The 2023 Edinburgh Festival Fringe came to a close yesterday (Monday), with over 2,445,609 tickets issued across the event, an 11% increase on the previous edition.
Some 288 venues hosted a selection of work from Scotland, the UK and further afield, with 67 countries represented overall. There were performance showcases from 17 different countries, joined by nearly 500 street performers, buskers and street artists.
This year’s Fringe attracted almost 1,400 accredited producers, programmers, bookers, talent agencies, festivals and more from 49 countries, who arrived to discover talent and shows to provide touring and onward opportunities for artists.
Organisers also launched a new Fringe app for this year, to help audiences discover some of the 3,553 shows featured in the programme. Since its launch in July, the app has been downloaded almost 80,000 times, with over 400,000 tickets issued through it.
Some of the themes and issues tackled by artists in the 2023 programme included mental health and wellbeing, disability, queer lives, working-class representation and the climate crisis.
The Fringe Society has also made a commitment to community engagement and access. Initiatives included loaning out 320 sensory resources for autistic children and adults, BSL (British Sign Language) interpretation of the street events in partnership with Deaf Action on three dates, as well as a dedicated Changing Places toilet located near George Square.
In 2023, the number of access bookings increased by roughly 35% compared to 2022, with 56% of Fringe shows being accessible to wheelchair users.
Some 35 local schools, charities and community groups also took part in the Fringe Days Out scheme, which offered free Fringe vouchers and Lothian bus tickets to those who would not normally be able to experience the event. Additionally, over 800 schoolchildren and teachers came to the festival as part of the Fringe Society’s schools outreach work.
“This year’s Fringe has been one that’s felt fresh, brave and energetic, and has sparked joy, discussion and provocation in equal measure, tackling the prevalent issues of our times and looking at them afresh through the creative lens and ingenuity of the performing artists,” said Shona McCarthy, chief executive of the Edinburgh Festival Fringe Society.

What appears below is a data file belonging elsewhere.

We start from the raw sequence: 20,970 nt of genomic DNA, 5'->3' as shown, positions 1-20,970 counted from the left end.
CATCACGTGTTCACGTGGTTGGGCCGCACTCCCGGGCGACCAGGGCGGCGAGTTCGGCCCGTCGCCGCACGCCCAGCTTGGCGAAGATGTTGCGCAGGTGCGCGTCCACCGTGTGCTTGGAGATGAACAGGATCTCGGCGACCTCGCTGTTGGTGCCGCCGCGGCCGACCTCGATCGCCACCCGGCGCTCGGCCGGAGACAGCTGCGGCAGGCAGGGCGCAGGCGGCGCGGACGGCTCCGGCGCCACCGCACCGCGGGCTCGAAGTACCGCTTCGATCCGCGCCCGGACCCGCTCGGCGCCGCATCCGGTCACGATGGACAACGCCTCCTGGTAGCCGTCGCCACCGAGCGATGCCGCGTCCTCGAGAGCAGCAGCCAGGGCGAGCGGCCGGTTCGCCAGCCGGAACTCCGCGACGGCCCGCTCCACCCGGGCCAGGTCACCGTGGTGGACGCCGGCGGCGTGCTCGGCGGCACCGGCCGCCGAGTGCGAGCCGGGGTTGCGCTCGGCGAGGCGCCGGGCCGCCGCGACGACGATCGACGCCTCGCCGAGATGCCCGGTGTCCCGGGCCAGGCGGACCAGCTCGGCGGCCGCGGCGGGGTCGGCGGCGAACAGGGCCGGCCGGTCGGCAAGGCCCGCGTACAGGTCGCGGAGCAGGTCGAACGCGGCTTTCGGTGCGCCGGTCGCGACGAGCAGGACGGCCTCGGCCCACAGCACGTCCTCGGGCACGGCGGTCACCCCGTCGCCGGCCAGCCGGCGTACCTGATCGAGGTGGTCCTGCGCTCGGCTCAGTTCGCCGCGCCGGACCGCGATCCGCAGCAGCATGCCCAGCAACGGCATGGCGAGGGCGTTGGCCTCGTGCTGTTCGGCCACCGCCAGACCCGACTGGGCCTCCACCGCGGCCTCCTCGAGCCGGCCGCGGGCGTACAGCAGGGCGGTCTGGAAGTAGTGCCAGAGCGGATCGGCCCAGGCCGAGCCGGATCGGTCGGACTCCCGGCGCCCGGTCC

“People come from all over the world to perform here, to see shows and to commission work. This festival remains a beacon for people to share and discuss ideas – I want to express my heartfelt thanks and admiration to everyone who makes it happen. Congratulations to the whole Fringe community of Fringe 2023; we will be relentless in our ongoing work to ensure that the Edinburgh Fringe lives up to its mantra – to give anyone a stage and everyone a seat.”
Just under a quarter of million people attended the Fringe prior to yesterday afternoon’s shows that were still yet to take place. Some 33% of attendees came from Edinburgh, 15% from the rest of Scotland and 10% from overseas. Over 800,000 tickets were issued to ticket-buyers with EH postcodes, and 611 shows were performed by Edinburgh and Lothian residents.
Benny Higgins, Edinburgh Festival Fringe Society chair, added: “The discussions and debates held at this year’s festival have made it one of the most vital and memorable – and one of the loudest conversations was the one around affordability.
“Certainly artists are facing some of the most severe challenges ever, and while the Fringe Society will continue to do everything in its collective power to support artists, this will become harder and harder without finding support commensurate with its contribution to the economy. We will continue to make the case for funding, to protect what the Fringe represents – an unrivalled outpouring of creative expression.”
Next year’s Edinburgh Festival Fringe will take place from August 2-26, 2024.